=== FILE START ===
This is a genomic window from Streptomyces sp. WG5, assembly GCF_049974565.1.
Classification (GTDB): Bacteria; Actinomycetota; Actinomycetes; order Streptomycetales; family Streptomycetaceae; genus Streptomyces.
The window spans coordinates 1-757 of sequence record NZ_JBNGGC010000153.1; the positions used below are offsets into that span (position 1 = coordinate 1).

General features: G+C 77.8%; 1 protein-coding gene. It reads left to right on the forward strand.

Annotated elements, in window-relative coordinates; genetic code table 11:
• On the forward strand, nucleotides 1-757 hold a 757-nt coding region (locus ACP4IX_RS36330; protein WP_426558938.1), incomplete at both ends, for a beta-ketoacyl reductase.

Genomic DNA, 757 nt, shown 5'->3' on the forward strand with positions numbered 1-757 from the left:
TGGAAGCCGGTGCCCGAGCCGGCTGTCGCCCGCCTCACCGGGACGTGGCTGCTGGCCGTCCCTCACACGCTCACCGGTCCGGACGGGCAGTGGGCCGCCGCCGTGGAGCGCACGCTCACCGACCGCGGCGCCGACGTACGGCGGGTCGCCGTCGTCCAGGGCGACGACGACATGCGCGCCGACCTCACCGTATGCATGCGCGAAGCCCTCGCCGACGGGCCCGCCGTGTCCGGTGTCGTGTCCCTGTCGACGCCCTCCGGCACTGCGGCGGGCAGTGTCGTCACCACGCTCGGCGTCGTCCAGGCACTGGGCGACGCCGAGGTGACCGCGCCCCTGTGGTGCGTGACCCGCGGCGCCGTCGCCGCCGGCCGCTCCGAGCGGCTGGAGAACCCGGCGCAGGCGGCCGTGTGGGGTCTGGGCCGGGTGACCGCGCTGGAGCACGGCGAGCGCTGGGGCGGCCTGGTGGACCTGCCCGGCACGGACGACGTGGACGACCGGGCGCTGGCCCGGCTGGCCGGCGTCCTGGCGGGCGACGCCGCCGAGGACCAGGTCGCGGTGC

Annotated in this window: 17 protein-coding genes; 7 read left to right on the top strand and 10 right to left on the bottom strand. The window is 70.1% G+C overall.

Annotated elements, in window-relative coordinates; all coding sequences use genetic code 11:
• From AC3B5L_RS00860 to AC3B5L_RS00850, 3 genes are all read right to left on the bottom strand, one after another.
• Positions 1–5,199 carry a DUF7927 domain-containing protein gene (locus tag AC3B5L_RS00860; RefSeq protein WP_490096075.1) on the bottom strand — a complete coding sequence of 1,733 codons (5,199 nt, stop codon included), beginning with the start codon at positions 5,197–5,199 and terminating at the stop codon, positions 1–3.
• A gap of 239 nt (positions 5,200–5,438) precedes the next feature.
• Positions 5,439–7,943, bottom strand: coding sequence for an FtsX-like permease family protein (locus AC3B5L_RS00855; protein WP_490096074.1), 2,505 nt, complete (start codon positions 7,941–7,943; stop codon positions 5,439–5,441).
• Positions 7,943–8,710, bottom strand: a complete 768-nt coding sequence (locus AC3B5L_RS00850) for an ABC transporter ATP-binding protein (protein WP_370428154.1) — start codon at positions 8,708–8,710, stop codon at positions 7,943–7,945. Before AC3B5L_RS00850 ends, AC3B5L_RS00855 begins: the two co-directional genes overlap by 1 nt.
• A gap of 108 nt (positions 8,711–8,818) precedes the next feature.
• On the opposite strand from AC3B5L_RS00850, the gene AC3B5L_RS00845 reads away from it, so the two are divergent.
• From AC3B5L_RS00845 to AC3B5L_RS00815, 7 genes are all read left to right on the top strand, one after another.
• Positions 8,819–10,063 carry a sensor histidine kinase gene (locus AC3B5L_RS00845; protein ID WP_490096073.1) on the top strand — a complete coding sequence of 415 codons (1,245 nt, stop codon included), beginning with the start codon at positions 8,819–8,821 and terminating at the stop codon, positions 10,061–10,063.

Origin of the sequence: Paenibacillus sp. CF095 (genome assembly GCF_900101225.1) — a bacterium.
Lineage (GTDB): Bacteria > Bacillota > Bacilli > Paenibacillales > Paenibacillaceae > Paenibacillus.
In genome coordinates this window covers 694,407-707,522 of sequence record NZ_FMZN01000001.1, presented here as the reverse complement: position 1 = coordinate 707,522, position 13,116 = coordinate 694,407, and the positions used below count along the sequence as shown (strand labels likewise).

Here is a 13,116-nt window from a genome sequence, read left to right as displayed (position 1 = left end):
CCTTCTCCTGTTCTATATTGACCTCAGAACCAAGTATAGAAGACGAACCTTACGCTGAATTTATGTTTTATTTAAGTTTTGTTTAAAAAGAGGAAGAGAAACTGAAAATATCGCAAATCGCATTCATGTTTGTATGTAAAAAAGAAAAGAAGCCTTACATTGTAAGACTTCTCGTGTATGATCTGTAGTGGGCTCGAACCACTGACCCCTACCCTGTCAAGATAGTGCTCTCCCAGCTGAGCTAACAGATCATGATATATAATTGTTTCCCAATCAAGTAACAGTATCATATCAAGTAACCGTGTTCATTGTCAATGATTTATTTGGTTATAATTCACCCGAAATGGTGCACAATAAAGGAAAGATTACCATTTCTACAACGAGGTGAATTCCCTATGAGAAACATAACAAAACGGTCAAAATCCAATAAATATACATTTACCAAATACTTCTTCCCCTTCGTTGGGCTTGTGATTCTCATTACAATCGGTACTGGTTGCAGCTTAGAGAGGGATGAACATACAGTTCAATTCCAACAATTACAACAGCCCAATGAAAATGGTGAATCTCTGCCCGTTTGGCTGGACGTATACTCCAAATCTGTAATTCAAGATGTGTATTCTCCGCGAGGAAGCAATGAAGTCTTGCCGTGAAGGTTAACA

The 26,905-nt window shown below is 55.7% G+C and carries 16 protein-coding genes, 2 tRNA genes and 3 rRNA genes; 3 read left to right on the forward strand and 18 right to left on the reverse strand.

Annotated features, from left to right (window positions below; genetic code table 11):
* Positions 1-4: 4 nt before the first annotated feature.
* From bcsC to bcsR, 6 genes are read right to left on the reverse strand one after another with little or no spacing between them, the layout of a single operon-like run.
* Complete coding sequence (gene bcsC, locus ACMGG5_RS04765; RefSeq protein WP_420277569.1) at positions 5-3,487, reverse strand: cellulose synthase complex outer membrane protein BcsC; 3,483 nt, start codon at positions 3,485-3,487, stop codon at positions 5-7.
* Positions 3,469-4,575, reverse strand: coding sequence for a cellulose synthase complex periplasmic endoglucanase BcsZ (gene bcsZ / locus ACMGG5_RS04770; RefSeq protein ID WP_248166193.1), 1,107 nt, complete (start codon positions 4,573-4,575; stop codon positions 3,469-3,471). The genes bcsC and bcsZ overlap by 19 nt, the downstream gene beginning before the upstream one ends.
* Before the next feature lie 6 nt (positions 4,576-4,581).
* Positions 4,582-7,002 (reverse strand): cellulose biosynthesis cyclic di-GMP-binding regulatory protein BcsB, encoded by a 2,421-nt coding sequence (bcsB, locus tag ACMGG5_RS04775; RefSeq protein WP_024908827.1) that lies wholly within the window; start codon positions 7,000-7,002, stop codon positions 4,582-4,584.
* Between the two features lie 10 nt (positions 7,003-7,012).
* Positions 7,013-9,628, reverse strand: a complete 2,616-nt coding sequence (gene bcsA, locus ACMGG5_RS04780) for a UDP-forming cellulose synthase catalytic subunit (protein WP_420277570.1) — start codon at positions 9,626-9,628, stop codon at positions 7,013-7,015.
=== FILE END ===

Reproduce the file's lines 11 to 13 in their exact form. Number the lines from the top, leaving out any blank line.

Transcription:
• From AC3B5L_RS00860 to AC3B5L_RS00850, 3 genes are all read right to left on the bottom strand, one after another.
• Positions 1–5,199 carry a DUF7927 domain-containing protein gene (locus tag AC3B5L_RS00860; RefSeq protein WP_490096075.1) on the bottom strand — a complete coding sequence of 1,733 codons (5,199 nt, stop codon included), beginning with the start codon at positions 5,197–5,199 and terminating at the stop codon, positions 1–3.
• A gap of 239 nt (positions 5,200–5,438) precedes the next feature.